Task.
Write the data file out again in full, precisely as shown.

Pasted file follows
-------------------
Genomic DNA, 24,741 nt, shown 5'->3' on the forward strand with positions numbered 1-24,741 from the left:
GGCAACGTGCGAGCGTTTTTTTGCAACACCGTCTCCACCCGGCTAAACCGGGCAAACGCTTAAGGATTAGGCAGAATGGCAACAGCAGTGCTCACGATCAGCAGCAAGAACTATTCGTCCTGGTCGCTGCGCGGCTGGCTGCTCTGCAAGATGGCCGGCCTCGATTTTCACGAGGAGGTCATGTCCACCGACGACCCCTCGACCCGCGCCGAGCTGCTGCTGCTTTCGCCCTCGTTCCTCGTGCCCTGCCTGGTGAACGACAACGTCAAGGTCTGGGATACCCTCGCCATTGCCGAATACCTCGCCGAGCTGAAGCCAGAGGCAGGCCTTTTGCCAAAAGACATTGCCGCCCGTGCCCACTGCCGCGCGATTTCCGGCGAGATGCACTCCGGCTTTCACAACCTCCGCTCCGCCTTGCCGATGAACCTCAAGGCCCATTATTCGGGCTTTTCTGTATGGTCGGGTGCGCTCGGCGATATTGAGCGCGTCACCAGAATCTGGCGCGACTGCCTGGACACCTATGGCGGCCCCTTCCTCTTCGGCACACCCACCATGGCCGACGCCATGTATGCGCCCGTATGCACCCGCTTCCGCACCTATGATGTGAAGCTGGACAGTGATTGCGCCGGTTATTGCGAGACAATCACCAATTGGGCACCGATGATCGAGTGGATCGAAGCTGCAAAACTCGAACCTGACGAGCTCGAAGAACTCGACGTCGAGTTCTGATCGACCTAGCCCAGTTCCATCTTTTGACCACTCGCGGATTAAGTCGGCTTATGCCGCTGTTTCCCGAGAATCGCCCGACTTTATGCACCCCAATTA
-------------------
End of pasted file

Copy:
Genomic DNA, 24,741 nt, shown 5'->3' on the forward strand with positions numbered 1-24,741 from the left:
GGCAACGTGCGAGCGTTTTTTTGCAACACCGTCTCCACCCGGCTAAACCGGGCAAACGCTTAAGGATTAGGCAGAATGGCAACAGCAGTGCTCACGATCAGCAGCAAGAACTATTCGTCCTGGTCGCTGCGCGGCTGGCTGCTCTGCAAGATGGCCGGCCTCGATTTTCACGAGGAGGTCATGTCCACCGACGACCCCTCGACCCGCGCCGAGCTGCTGCTGCTTTCGCCCTCGTTCCTCGTGCCCTGCCTGGTGAACGACAACGTCAAGGTCTGGGATACCCTCGCCATTGCCGAATACCTCGCCGAGCTGAAGCCAGAGGCAGGCCTTTTGCCAAAAGACATTGCCGCCCGTGCCCACTGCCGCGCGATTTCCGGCGAGATGCACTCCGGCTTTCACAACCTCCGCTCCGCCTTGCCGATGAACCTCAAGGCCCATTATTCGGGCTTTTCTGTATGGTCGGGTGCGCTCGGCGATATTGAGCGCGTCACCAGAATCTGGCGCGACTGCCTGGACACCTATGGCGGCCCCTTCCTCTTCGGCACACCCACCATGGCCGACGCCATGTATGCGCCCGTATGCACCCGCTTCCGCACCTATGATGTGAAGCTGGACAGTGATTGCGCCGGTTATTGCGAGACAATCACCAATTGGGCACCGATGATCGAGTGGATCGAAGCTGCAAAACTCGAACCTGACGAGCTCGAAGAACTCGACGTCGAGTTCTGATCGACCTAGCCCAGTTCCATCTTTTGACCACTCGCGGATTAAGTCGGCTTATGCCGCTGTTTCCCGAGAATCGCCCGACTTTATGCACCCCAATTA